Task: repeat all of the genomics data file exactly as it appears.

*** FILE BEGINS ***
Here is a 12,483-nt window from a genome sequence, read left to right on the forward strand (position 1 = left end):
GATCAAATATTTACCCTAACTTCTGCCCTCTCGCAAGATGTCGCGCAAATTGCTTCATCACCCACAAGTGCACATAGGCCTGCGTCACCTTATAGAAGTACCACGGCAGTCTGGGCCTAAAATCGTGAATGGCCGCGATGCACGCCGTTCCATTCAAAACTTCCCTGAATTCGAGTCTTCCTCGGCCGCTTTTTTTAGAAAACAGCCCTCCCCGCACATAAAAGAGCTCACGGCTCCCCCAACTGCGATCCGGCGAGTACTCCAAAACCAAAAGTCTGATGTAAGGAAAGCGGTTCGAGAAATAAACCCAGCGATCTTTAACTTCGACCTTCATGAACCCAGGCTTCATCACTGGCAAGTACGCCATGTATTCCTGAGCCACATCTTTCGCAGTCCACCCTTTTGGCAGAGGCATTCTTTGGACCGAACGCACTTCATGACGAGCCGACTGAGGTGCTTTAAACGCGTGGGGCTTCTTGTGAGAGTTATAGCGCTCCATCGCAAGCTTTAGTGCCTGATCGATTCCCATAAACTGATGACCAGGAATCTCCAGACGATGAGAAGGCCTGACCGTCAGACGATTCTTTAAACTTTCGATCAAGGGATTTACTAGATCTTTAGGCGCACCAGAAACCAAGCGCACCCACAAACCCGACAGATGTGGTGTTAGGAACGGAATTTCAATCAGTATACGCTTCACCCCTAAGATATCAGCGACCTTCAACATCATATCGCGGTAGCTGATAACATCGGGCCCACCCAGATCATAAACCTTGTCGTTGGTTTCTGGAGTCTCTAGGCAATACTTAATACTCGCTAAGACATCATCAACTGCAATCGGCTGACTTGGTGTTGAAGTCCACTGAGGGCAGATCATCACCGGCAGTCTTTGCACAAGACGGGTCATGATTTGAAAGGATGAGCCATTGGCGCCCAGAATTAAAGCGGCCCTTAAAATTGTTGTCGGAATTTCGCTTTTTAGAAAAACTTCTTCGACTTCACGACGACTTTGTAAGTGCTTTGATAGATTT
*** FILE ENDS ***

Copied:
Here is a 12,483-nt window from a genome sequence, read left to right on the forward strand (position 1 = left end):
GATCAAATATTTACCCTAACTTCTGCCCTCTCGCAAGATGTCGCGCAAATTGCTTCATCACCCACAAGTGCACATAGGCCTGCGTCACCTTATAGAAGTACCACGGCAGTCTGGGCCTAAAATCGTGAATGGCCGCGATGCACGCCGTTCCATTCAAAACTTCCCTGAATTCGAGTCTTCCTCGGCCGCTTTTTTTAGAAAACAGCCCTCCCCGCACATAAAAGAGCTCACGGCTCCCCCAACTGCGATCCGGCGAGTACTCCAAAACCAAAAGTCTGATGTAAGGAAAGCGGTTCGAGAAATAAACCCAGCGATCTTTAACTTCGACCTTCATGAACCCAGGCTTCATCACTGGCAAGTACGCCATGTATTCCTGAGCCACATCTTTCGCAGTCCACCCTTTTGGCAGAGGCATTCTTTGGACCGAACGCACTTCATGACGAGCCGACTGAGGTGCTTTAAACGCGTGGGGCTTCTTGTGAGAGTTATAGCGCTCCATCGCAAGCTTTAGTGCCTGATCGATTCCCATAAACTGATGACCAGGAATCTCCAGACGATGAGAAGGCCTGACCGTCAGACGATTCTTTAAACTTTCGATCAAGGGATTTACTAGATCTTTAGGCGCACCAGAAACCAAGCGCACCCACAAACCCGACAGATGTGGTGTTAGGAACGGAATTTCAATCAGTATACGCTTCACCCCTAAGATATCAGCGACCTTCAACATCATATCGCGGTAGCTGATAACATCGGGCCCACCCAGATCATAAACCTTGTCGTTGGTTTCTGGAGTCTCTAGGCAATACTTAATACTCGCTAAGACATCATCAACTGCAATCGGCTGACTTGGTGTTGAAGTCCACTGAGGGCAGATCATCACCGGCAGTCTTTGCACAAGACGGGTCATGATTTGAAAGGATGAGCCATTGGCGCCCAGAATTAAAGCGGCCCTTAAAATTGTTGTCGGAATTTCGCTTTTTAGAAAAACTTCTTCGACTTCACGACGACTTTGTAAGTGCTTTGATAGATTT